Crimes of fashion
While some trends are best consigned to history, there are some that Robin Scott feels are due a comeback
Fashion, taste and trends change constantly, some for the better, others for the worse. There was a time a pair of nut-crunching purple bell-bottomed loons, calf-crippling platform shoes and shoulder-length hair were the bee’s knees as far as I was concerned. But pictures in my fading album from way back when say it all: an 18-carat pillock if ever there was one.
Earlier photos of a brown velvet jacket and psychedelic tie — essential disco gear back then — also scream “plonker”. Yet without a tie you never got past the bouncers. Today? Seems you only need ripped jeans, trainers and a beer-stained T-shirt to pass muster. Only someone’s grandad coming to give them a lift home would pitch up in a jacket nowadays. But stick Jumping Jack Flash on the turntable, and watch those ageing legs and arms come back to life…
Whichever way you want to look at it, no matter how young or old we are, there is no escaping this pernicious thing called fashion. And it is alive and well on the shooting scene. Don’t believe me? Stand back a moment and take a look.
The other evening I drove through the local market square passing shooting parties thronging the road outside a popular pub, quaffing pints and puffing cigars after a day on the partridge. All wore regulation tweed or moleskin breeks, fleece gilets from the same Swedish maker and leather brogues, the whole ensemble being finished off with brightly coloured socks held up with equally garish tassels on ties or garters. Had I not known this collection of clones were shooters, I would have probably thought they were a bunch of Morris dancers in their Sunday best. And no, I’m not taking the mickey.
This time next week I will be standing in the same market square, pint in one hand, cheroot in the other, wearing my Charles Gale tweed three-piece and plum-coloured mohair socks with matching ties. Because as daft and dandy as I might look to someone on the outside, it still feels good to belong.
This breeks-and-socks thing has been with us for generations now so it is unlikely to change any time soon. But who knows? I never thought side-by-side guns would give way almost entirely to over-and-unders but the market for all but the best examples — and rarities — appears to have hit an alltime low. A gunsmith near me describes the situation as a tragedy.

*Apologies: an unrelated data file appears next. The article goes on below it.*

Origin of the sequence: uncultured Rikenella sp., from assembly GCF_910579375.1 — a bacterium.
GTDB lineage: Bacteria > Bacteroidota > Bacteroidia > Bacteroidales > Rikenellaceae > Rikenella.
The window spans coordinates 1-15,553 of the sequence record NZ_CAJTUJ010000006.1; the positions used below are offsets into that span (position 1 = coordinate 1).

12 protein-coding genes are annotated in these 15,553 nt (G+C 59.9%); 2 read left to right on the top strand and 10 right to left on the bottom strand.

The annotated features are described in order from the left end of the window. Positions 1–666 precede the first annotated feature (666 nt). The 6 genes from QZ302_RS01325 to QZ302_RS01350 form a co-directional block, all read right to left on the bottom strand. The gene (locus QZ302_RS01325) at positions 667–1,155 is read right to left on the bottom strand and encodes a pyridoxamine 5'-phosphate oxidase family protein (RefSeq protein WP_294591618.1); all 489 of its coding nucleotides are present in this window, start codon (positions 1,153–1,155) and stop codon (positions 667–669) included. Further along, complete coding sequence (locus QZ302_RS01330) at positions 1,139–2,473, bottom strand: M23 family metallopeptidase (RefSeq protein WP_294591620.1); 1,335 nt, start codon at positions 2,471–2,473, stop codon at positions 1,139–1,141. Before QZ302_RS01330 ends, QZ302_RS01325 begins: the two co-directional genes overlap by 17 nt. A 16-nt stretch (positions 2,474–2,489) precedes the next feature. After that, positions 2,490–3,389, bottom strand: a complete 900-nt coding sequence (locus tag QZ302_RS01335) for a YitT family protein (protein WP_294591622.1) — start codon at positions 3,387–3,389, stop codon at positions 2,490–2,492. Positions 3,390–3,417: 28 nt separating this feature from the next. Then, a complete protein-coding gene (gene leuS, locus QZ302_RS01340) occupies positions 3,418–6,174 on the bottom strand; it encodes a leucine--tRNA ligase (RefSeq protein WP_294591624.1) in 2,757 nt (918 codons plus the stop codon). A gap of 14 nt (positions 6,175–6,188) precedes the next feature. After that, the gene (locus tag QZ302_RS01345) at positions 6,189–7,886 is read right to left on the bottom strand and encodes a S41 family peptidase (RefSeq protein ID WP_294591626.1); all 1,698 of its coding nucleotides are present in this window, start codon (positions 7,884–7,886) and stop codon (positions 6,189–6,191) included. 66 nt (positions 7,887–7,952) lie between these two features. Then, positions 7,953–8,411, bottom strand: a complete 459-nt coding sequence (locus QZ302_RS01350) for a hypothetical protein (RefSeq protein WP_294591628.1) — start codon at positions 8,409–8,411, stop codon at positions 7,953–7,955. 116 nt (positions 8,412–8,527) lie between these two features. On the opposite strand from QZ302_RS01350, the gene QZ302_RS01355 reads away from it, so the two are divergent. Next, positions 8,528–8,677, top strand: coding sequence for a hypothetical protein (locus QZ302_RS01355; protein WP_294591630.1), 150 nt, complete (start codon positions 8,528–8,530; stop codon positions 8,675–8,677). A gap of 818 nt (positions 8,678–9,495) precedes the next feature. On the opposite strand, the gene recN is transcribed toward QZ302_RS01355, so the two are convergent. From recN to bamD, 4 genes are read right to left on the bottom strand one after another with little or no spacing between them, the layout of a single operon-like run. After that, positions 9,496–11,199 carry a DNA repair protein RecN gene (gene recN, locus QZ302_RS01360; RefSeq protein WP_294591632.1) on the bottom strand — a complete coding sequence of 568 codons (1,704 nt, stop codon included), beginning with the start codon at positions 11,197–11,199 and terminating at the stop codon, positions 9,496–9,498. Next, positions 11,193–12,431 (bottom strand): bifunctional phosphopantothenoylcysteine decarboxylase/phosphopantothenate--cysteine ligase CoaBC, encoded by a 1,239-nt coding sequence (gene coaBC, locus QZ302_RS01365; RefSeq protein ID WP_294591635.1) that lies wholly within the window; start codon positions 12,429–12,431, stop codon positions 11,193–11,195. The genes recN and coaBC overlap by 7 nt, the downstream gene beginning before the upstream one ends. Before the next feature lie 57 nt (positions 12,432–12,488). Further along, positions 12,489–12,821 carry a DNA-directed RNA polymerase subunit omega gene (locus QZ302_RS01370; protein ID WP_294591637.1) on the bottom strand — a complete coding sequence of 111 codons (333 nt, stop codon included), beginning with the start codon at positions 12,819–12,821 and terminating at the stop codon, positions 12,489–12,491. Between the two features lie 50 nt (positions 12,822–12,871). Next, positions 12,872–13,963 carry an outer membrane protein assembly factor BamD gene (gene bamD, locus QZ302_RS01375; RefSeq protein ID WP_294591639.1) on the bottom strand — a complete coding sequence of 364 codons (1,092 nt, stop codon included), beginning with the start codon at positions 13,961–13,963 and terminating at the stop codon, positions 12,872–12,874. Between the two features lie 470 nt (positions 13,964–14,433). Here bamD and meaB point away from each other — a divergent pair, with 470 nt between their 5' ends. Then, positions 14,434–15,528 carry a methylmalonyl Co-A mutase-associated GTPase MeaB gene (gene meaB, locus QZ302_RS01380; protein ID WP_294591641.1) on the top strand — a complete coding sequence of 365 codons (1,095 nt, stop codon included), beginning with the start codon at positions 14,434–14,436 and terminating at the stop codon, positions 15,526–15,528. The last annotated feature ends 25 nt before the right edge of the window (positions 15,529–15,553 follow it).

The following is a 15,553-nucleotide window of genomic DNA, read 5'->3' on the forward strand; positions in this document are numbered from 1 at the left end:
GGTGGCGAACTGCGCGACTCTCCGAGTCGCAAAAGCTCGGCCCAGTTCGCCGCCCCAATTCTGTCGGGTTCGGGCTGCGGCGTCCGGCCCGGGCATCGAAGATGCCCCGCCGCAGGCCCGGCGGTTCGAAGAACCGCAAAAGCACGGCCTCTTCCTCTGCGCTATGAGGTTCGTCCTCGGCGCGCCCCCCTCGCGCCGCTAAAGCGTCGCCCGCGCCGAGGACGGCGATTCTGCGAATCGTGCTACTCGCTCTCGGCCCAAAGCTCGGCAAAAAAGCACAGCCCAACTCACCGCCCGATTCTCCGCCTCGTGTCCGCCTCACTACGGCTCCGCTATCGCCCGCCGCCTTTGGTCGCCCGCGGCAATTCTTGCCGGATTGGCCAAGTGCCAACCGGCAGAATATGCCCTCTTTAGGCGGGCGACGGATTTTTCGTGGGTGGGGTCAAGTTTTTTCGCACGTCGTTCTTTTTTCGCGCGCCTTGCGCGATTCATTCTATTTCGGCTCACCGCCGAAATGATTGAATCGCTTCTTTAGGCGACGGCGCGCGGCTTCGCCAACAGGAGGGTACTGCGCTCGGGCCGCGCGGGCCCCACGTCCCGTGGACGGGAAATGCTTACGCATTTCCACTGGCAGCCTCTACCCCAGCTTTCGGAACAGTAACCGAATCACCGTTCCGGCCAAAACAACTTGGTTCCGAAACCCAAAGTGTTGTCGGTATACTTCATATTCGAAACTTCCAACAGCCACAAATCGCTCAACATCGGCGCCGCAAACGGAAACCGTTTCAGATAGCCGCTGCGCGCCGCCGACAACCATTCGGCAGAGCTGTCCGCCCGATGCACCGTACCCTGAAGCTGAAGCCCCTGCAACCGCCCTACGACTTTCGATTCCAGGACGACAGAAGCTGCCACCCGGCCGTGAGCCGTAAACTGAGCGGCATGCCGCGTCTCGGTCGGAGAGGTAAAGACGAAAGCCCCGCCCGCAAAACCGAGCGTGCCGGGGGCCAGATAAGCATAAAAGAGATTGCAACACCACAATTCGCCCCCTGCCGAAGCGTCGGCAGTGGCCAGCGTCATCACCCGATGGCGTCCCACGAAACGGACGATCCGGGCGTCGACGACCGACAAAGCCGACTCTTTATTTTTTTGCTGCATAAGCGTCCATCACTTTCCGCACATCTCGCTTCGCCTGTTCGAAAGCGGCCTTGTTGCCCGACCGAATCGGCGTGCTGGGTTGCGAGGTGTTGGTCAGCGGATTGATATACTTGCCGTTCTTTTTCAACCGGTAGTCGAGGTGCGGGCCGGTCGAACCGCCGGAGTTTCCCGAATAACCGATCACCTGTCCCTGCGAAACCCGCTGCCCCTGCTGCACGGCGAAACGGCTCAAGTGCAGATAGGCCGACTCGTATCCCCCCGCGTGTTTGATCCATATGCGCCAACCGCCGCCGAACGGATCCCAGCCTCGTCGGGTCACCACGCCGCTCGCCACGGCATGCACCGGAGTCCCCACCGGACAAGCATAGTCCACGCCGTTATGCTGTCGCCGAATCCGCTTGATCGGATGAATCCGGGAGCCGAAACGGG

The change about, of course, started back in the 1970s when clay shooting’s popularity started its steep upward curve. Sporters joined the Trap and Skeet guns already out there, and hard on their heels came field versions from all the big gunmaking names in Europe and the US.
“As daft and dandy as i might look, it feels good to belong”
Sales of side-by-sides started to lose ground almost immediately. “That was bad enough,” said my gunsmithing friend, “but what’s happened now is a complete new generation of shooters have come into the sport with no experience of, or empathy for, the traditional game gun. All they want are the same over-and-unders being used by their peers.”
The upshot of this is a pretty stagnant market for entirely serviceable side-by-sides in the mid to low price bracket. Now is the time to buy a bargain game ejector if the fancy takes you. As for non-ejectors…
Back into favour
My father used to say that man’s two worst inventions were the chainsaw and ejectors because both put greater destructive powers into the hands of their users. Thinking about it, he was right: one chainsaw in a matter of hours can clear trees that before would have taken days or weeks to fell by axe and hand saw.
Ejectors allowed us to fire more rapidly, and kill more birds in a short space of time than you could ever manage with a non-ejector. Needless to say, the non-ejector soon fell foul of fashion. However, maybe now is the time to see such guns come back into favour.
For a start the slower rate of fire would help avoid that deflating situation whereby a team of Guns rattles up its bag before the day’s full complement of drives has been done.
Furthermore, syndicate shoots keen to eke out the number of birds and ensure they have a decent shootable stock to last the season could well benefit from having a few non-ejectors sprinkled around the Gun line.
Non-ejectors have other advantages too: • More haste, less speed. Never was a truer word spoken — if you try to rush the reloading process you will end up fumbling with cartridges, and probably drop them. This is especially so if you start watching other birds on the wing. Slow down, keep your eyes on the fresh cartridge(s) and you will find the chamber every time. • Slowing down also means you have more time to compose yourself, and you shoot better because of it. • Spent shells don’t get scattered here, there and everywhere. They end up in either a little heap at your feet, or in your pocket — particularly useful when pigeon shooting from a hide. No longer will you have to get on your hands and knees to search out empties ejected into nettle beds, bramble patches or ditch water. • The same applies to wildfowling where ejected cartridges — particularly from semi-automatics — finish up in muddy creeks, or get carried away by running water. It is the reason spent cases are often found mixed among all the other plastic rubbish washed up on our polluted coastlines.
Still a follower of fashion? If you get the chance, give a non-ejector a go. You could well grow to love it.